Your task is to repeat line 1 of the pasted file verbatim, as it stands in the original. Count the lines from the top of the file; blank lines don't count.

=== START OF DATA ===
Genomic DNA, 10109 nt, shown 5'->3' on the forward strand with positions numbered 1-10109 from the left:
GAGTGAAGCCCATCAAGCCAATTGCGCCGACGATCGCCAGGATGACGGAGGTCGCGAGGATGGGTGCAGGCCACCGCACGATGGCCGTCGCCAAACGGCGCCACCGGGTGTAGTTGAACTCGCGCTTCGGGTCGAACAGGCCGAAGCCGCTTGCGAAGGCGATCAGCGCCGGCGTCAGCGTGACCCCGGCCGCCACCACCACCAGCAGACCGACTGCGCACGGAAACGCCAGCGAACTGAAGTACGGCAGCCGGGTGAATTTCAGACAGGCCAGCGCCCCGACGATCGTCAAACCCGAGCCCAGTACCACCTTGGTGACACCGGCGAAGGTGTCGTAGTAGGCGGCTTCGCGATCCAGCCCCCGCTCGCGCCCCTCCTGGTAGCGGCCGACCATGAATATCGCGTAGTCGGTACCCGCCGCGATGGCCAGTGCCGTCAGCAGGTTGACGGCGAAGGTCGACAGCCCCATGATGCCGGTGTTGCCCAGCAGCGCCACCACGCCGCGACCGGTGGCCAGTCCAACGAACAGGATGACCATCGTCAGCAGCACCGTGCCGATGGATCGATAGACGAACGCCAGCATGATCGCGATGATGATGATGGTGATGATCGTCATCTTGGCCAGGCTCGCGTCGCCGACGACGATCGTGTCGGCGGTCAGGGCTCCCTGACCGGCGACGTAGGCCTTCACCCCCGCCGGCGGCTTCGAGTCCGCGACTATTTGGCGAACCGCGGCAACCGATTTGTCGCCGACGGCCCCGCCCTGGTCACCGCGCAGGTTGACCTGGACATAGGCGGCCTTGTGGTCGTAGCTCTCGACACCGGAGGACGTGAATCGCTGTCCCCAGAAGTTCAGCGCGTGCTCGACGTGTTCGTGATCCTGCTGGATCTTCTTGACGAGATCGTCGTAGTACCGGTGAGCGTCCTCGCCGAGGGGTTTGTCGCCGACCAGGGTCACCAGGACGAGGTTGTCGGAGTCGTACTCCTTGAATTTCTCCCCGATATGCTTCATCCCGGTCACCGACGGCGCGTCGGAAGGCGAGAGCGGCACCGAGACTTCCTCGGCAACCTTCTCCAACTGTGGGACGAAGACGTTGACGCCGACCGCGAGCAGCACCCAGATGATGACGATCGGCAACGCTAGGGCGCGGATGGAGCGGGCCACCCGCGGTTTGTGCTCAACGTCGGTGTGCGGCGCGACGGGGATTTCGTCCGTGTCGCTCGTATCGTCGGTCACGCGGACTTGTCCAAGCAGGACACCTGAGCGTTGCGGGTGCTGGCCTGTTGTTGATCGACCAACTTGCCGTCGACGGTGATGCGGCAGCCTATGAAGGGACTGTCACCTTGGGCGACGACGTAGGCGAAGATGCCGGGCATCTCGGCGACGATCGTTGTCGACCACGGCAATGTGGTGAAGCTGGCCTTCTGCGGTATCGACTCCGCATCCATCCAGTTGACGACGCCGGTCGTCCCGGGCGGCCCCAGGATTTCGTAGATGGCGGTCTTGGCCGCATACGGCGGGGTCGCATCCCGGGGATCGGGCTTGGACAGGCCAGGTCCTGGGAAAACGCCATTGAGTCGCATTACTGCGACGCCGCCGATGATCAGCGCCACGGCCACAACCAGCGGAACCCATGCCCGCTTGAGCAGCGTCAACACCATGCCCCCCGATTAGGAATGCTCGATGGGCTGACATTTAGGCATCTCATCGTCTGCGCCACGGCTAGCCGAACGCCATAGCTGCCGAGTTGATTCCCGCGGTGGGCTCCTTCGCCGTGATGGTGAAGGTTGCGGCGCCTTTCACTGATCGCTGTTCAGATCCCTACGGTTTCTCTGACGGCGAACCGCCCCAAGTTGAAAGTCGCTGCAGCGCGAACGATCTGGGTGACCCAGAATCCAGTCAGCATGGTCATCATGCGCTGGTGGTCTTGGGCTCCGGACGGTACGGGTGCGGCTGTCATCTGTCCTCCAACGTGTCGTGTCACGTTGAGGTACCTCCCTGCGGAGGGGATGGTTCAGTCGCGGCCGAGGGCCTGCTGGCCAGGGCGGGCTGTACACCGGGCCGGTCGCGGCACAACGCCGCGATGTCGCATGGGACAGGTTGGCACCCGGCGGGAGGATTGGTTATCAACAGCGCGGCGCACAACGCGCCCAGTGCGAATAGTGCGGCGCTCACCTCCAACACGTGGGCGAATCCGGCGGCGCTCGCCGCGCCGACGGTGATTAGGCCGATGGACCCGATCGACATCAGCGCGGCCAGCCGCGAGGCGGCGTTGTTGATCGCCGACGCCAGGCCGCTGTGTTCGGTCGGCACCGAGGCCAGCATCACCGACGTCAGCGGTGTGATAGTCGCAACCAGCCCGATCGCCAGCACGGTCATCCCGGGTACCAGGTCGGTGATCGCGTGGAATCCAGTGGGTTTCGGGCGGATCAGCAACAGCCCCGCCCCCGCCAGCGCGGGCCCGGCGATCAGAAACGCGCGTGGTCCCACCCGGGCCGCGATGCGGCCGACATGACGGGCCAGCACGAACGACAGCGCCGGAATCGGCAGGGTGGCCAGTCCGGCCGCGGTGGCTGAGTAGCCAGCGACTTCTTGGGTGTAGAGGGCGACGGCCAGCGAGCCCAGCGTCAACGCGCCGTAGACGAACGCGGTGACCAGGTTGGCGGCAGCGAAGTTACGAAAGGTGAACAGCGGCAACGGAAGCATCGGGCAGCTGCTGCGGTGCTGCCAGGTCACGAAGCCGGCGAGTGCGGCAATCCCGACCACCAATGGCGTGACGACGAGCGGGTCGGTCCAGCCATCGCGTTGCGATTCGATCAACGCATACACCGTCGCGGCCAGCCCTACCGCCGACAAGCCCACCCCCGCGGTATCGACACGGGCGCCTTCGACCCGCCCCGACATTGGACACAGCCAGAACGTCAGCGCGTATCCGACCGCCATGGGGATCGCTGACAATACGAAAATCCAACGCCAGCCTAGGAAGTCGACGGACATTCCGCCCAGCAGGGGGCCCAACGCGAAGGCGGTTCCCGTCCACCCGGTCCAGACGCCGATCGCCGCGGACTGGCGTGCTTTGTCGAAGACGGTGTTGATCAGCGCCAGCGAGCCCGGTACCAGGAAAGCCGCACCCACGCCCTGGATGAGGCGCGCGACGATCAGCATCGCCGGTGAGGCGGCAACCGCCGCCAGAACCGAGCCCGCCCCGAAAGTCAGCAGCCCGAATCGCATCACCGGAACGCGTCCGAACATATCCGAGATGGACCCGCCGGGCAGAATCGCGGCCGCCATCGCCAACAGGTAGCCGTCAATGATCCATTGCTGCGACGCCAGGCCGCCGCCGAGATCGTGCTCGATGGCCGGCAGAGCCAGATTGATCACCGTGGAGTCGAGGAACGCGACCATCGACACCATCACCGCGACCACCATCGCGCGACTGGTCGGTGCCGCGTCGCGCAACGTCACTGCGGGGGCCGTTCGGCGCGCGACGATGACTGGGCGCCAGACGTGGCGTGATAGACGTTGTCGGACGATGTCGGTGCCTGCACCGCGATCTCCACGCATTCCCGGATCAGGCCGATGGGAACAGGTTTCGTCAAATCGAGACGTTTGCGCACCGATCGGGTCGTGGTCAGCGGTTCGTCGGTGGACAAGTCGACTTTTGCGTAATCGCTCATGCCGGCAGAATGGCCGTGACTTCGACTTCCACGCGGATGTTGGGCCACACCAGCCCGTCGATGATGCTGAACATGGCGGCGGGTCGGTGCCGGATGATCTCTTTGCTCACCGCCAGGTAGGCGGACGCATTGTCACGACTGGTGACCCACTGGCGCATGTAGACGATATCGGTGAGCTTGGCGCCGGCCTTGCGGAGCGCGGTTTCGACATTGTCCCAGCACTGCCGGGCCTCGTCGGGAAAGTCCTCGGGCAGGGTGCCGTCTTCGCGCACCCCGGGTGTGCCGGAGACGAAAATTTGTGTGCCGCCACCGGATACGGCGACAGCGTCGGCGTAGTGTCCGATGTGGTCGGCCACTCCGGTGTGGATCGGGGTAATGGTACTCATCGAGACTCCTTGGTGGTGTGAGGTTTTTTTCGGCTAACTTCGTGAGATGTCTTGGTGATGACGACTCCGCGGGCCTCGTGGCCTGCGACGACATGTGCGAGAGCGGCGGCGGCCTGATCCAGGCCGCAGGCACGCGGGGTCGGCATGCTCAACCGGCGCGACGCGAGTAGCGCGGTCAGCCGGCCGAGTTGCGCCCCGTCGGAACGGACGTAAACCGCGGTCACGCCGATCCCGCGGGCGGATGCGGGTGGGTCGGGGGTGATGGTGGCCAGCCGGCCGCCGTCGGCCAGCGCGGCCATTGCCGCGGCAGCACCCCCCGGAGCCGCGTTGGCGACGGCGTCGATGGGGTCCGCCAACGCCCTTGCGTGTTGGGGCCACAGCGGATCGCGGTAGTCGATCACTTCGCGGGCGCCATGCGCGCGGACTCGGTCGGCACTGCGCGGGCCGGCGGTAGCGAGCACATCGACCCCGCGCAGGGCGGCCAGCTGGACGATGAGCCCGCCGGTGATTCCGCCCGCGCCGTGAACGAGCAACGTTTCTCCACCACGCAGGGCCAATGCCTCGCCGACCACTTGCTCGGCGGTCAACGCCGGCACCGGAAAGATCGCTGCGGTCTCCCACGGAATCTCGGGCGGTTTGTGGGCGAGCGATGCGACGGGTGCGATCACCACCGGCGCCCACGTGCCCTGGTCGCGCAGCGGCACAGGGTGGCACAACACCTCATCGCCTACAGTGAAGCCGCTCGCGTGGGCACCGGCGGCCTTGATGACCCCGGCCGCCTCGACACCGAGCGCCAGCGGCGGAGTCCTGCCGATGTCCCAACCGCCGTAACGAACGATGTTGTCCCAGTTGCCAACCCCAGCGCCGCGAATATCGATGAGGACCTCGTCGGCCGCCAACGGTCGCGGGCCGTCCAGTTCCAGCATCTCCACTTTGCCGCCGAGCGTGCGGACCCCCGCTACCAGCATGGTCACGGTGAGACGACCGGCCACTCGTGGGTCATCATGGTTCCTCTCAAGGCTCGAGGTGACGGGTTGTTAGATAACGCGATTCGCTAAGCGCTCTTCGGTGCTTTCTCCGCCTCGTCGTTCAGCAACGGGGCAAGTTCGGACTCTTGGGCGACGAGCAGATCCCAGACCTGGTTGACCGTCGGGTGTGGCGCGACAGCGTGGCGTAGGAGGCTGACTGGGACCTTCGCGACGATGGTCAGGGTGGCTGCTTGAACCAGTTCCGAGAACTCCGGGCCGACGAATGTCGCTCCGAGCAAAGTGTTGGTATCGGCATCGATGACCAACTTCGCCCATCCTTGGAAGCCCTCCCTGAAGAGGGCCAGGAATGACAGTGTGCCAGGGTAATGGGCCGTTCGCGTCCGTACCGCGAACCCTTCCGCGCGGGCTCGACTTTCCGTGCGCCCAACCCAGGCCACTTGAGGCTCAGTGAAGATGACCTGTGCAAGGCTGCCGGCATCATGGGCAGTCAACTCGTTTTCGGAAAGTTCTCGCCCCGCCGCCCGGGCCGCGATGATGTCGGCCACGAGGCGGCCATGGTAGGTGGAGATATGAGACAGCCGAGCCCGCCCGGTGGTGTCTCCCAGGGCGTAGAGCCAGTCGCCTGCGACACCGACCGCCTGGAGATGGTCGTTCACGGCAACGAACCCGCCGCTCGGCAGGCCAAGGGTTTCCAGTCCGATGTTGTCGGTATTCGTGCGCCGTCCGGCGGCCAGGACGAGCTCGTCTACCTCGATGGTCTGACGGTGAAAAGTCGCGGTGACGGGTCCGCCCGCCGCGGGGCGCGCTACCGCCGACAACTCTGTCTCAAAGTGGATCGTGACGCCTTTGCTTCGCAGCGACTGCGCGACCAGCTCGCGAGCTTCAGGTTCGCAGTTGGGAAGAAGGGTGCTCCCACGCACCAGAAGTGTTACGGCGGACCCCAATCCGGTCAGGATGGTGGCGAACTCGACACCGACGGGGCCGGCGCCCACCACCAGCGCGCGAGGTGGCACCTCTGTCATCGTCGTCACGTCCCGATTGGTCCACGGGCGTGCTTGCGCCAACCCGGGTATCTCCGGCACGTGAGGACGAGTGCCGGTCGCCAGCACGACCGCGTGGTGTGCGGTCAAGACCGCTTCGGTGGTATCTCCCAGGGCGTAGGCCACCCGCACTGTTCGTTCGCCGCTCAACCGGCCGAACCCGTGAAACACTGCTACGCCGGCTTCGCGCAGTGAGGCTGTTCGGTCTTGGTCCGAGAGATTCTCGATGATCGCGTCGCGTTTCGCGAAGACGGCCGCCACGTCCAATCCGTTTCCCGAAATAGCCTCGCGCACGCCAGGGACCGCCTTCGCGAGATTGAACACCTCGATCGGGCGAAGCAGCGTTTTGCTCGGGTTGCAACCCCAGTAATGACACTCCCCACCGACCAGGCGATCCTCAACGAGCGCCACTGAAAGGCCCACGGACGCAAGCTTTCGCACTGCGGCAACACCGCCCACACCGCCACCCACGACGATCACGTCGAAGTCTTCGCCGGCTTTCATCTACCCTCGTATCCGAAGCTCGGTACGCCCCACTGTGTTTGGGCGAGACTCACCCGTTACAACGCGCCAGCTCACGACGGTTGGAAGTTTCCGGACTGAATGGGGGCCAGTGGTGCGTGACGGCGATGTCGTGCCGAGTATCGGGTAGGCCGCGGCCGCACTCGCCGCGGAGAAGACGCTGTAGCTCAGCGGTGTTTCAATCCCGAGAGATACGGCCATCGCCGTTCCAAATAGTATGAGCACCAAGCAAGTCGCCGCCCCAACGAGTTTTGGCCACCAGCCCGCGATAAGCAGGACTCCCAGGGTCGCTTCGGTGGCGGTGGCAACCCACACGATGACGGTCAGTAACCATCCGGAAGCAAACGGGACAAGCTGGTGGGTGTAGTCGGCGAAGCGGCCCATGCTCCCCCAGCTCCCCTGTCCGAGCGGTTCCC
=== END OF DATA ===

Genomic DNA, 10109 nt, shown 5'->3' on the forward strand with positions numbered 1-10109 from the left: